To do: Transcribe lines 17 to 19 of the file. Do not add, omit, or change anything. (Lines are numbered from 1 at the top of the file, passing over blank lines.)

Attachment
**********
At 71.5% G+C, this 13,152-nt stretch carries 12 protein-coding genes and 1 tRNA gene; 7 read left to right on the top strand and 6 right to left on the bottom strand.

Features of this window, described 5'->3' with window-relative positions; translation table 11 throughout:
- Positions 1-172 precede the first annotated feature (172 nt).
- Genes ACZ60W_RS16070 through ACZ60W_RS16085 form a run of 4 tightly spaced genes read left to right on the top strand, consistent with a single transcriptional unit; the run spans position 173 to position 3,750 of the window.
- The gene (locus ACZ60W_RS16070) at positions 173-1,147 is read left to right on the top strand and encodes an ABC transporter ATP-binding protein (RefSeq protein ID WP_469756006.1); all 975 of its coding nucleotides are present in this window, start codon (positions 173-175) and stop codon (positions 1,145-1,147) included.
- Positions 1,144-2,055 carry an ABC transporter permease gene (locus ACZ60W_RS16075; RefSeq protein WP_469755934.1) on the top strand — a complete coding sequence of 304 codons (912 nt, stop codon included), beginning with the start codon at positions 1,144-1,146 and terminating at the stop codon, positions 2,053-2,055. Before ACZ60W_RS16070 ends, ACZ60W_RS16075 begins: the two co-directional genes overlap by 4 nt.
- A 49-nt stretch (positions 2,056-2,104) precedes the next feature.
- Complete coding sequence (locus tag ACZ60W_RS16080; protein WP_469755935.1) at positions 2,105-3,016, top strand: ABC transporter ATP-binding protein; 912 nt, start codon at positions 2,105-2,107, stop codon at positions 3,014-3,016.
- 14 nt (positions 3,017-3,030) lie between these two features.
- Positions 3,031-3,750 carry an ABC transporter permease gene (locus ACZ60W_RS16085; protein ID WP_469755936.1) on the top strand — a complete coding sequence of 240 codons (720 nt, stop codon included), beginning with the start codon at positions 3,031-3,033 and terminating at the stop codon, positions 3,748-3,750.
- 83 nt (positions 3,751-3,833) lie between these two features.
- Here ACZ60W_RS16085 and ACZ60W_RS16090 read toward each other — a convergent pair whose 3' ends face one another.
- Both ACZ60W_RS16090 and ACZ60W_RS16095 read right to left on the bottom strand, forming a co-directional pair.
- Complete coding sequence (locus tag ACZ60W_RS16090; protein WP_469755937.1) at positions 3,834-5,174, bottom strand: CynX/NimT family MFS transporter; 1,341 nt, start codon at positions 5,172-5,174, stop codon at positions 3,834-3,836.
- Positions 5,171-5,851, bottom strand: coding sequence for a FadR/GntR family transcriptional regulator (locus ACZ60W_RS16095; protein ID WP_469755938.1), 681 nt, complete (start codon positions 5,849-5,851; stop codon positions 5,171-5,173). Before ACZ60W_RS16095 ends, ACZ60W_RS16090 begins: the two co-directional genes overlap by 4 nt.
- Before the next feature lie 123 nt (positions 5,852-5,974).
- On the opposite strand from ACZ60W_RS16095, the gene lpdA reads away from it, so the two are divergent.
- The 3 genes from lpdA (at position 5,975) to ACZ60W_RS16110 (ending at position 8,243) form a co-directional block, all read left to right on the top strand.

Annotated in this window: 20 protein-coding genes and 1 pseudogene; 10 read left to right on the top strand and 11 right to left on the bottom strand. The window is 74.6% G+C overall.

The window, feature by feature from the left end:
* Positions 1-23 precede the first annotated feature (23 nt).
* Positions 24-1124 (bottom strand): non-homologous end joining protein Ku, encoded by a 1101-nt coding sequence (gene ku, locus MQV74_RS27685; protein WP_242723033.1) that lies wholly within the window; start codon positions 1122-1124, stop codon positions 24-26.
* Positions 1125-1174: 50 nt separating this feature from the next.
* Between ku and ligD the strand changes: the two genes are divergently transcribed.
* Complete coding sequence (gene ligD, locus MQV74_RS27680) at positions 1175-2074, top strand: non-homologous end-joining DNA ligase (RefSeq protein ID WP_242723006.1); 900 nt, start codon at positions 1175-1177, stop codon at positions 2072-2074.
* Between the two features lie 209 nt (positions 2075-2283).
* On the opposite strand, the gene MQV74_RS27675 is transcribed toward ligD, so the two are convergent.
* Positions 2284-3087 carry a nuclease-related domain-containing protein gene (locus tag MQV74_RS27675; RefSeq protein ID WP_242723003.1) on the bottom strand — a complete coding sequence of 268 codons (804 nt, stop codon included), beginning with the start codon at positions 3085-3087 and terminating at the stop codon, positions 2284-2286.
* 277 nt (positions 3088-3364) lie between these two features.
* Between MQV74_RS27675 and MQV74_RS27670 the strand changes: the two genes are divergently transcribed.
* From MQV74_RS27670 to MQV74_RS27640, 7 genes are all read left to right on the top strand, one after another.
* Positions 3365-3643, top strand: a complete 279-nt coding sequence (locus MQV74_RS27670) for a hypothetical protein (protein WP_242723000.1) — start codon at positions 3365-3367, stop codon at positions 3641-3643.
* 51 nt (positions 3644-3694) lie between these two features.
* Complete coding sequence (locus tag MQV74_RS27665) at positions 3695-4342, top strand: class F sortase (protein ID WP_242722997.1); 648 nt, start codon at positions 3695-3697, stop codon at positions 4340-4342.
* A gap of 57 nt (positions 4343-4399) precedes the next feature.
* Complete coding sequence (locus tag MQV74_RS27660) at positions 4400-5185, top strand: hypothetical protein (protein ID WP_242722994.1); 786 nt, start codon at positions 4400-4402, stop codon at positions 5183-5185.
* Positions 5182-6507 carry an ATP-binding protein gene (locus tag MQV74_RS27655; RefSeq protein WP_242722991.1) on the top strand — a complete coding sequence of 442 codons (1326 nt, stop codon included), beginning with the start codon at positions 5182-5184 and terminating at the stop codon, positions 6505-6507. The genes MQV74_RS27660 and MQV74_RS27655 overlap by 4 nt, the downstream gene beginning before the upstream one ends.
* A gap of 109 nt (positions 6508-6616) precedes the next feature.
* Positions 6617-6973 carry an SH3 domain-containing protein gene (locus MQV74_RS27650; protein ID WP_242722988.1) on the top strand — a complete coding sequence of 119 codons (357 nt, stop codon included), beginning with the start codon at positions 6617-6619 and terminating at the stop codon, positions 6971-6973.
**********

- On the opposite strand from ACZ60W_RS16095, the gene lpdA reads away from it, so the two are divergent.
- The 3 genes from lpdA (at position 5,975) to ACZ60W_RS16110 (ending at position 8,243) form a co-directional block, all read left to right on the top strand.

Annotated in this window: 20 protein-coding genes and 1 pseudogene; 10 read left to right on the top strand and 11 right to left on the bottom strand. The window is 74.6% G+C overall.